Experimental feature

Listen to this article

Experimental feature

Scottish independence may remain a long-shot with the bookmakers, but equity investors have been turning more cautious.

Royal Bank of Scotland was Tuesday’s biggest FTSE faller after a YouGov survey showed support strengthening for a “yes” vote in this month’s referendum. RBS lost 2.4 per cent to 351.5p on twice the average volume while Bank of Scotland owner Lloyds Banking Group slid 1.4 per cent to 74.8p as three times the average changed hands.

With registered headquarters located in Scotland, a “yes” vote would create complex legal issues and additional costs for both Lloyds and RBS, said Credit Suisse. Independence would also further complicate the government’s privatisation process, it said.

Using postcode lending data, Credit Suisse estimated that RBS was carrying between £40bn and £55bn of Scottish loans, equivalent to 10-15 per cent of the group total. Lloyds looked to have £26bn of Scottish loans, or about 5 per cent of the total, while its TSB Bank spin-off had nearly a quarter of its mortage book in Scotland, the broker said.

TSB was down 0.4 per cent to 282p in a directionless market, which left the FTSE 100 better by 3.86 points to 6,829.17.

Weir Group, the pump maker, rose 2.5 per cent to £27.06 after Credit Suisse switched preference from sector peer IMI, down 1.8 per cent to £13.29.

While Weir and IMI are valued similarly, the former offers exposure to oil and mining budgets whereas the latter carries a risk of spending cuts by power utilities, CS said.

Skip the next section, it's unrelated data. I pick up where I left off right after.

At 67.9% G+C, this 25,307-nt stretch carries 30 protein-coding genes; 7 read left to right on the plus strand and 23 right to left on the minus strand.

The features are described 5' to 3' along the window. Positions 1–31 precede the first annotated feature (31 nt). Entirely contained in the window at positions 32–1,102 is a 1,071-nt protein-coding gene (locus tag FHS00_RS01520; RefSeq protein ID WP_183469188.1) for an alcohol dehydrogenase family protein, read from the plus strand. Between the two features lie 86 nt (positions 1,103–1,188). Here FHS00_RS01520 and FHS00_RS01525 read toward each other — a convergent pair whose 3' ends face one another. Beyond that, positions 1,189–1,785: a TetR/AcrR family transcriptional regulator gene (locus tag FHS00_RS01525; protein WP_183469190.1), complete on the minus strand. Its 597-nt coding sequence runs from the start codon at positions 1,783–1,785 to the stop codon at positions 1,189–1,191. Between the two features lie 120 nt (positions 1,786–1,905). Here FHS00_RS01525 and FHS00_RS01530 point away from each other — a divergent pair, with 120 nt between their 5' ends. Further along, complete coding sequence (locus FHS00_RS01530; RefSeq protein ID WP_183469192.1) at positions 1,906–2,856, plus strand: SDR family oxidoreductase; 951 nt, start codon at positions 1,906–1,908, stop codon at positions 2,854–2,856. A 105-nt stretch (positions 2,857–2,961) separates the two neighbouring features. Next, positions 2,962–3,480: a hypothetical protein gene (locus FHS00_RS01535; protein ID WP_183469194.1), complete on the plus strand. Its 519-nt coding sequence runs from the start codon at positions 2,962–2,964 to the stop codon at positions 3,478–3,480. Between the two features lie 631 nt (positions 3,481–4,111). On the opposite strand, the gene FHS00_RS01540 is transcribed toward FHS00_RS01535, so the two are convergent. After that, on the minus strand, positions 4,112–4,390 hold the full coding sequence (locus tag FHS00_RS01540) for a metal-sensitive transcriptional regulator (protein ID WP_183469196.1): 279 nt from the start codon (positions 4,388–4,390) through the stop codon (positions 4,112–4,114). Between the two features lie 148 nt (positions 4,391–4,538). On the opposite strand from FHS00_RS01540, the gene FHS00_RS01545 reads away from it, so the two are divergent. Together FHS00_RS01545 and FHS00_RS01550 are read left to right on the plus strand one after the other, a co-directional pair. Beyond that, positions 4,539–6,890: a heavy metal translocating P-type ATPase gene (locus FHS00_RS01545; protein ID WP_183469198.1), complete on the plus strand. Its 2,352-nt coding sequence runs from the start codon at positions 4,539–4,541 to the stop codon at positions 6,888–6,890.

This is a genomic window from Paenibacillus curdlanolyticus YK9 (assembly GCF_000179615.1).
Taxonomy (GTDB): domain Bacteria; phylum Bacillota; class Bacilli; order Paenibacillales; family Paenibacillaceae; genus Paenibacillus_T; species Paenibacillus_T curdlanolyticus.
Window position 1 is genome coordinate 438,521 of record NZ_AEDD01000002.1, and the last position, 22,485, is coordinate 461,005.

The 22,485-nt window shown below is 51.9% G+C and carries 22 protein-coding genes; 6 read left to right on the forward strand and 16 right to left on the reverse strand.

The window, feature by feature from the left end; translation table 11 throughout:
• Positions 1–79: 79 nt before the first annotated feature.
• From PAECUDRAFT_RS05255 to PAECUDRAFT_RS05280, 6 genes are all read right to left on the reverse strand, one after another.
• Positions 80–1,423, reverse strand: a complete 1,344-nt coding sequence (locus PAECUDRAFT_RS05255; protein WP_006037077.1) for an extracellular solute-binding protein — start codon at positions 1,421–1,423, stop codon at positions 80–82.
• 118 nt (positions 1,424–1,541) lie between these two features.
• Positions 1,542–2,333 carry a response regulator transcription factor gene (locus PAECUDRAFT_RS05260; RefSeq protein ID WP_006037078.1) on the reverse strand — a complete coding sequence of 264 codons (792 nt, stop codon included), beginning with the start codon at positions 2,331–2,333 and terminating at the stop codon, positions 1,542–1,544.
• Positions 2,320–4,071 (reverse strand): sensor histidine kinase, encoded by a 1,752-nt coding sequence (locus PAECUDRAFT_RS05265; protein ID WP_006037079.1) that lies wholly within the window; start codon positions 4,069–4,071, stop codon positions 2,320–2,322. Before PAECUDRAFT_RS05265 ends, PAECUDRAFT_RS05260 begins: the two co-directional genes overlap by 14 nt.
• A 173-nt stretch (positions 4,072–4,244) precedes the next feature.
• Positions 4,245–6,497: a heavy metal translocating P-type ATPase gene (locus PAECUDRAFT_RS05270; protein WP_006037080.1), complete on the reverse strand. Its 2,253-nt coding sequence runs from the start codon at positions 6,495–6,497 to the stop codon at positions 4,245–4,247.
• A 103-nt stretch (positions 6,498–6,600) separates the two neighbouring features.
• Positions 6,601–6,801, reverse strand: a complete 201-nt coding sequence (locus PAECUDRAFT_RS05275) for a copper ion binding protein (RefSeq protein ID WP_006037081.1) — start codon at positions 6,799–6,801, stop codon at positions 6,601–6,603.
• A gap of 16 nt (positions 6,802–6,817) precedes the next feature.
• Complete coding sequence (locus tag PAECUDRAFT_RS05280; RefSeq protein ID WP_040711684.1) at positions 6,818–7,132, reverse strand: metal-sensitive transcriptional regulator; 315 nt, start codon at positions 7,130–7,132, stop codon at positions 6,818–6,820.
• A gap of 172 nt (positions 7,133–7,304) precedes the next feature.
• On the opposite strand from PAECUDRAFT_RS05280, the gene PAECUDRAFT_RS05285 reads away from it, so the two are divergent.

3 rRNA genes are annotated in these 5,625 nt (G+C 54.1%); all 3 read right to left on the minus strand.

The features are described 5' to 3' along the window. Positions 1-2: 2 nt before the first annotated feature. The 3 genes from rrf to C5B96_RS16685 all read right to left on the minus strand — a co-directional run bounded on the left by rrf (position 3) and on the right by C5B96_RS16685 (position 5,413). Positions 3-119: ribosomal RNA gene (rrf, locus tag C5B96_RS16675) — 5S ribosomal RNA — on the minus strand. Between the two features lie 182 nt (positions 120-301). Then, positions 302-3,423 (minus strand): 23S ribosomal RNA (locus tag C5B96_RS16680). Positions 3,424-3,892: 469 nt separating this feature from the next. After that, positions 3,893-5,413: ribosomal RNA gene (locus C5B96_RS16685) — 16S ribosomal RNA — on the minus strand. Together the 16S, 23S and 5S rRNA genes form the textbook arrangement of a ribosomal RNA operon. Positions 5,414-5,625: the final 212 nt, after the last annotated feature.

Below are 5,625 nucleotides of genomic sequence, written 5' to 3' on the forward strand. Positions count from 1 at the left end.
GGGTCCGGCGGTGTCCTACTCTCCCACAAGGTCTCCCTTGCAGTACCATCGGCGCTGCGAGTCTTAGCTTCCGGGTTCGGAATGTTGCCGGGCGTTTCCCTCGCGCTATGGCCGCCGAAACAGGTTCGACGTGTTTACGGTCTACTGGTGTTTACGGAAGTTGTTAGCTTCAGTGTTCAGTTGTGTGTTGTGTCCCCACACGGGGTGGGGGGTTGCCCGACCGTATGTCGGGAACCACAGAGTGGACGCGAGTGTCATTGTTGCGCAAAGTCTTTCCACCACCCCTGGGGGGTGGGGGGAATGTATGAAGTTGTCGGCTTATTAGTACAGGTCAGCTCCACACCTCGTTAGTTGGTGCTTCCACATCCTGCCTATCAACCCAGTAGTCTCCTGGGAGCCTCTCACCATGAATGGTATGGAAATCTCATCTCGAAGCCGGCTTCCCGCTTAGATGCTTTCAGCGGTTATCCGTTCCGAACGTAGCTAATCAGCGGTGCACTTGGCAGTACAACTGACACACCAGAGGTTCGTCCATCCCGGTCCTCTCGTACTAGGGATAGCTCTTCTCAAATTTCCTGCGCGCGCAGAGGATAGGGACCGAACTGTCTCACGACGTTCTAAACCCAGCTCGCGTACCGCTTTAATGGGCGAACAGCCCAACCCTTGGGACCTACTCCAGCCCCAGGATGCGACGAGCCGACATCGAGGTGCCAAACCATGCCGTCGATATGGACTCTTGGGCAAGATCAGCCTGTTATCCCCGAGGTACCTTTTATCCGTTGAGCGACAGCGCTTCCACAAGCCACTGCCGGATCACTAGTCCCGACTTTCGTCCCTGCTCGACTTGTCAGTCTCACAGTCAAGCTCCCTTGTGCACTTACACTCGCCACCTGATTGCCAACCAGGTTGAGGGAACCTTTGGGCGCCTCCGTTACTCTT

Anglo American climbed 2.5 per cent to £15.62 after chief executive Mark Cutifani reiterated in an interview that he was open to takeover offers.

Vodafone rose 1.1 per cent to 208.9p after newswires belatedly picked up a Nikkei Asian Review report that it might be a takeover target for Softbank. People familiar with the sector dismissed the report as speculative.

AstraZeneca lost 0.8 per cent to £45.41 after Pascal Soriot, its chief executive, suggested on the sidelines of a Barcelona industry conference that the company was not currently in talks with Pfizer.

“The only thing I can tell you is I am here [in Barcelona] — and imagine where I would be if something was happening,” Mr Soriot was quoted as saying. His comment appeared to contradict a Dagens report last week claiming discussions between AstraZeneca and Pfizer were underway.

Separately, Suntrust Robinson predicted that Pfizer would come back with a £58.25 per share offer for AstraZeneca.

Dixons Carphone extended a rally, rising 0.5 per cent to 370.4p, which put it on the cusp of promotion into the FTSE 100 as part of Wednesday’s reshuffle. Barratt Developments, down 1.7 per cent to 362.4p, looked likely to make way for the recently merged retailer.

Tracker funds will need to sell the equivalent to three days’ average volume in Barratt and buy two days worth of Dixons, according to SocGen. Trackers have had much longer to position for an expected blue-chip promotion of insurer Direct Line, up 0.8 per cent to 302.6p, and demotion of can maker Rexam, down 0.3 per cent to 502.5p.

GW Pharmaceuticals dropped in late trading to close 2.9 per cent lower at 445.8p after fellow epilepsy drug developer Sage Therapeutics presented pre-clinical data for a second-generation seizure drug.

Copyright The Financial Times Limited 2018. All rights reserved.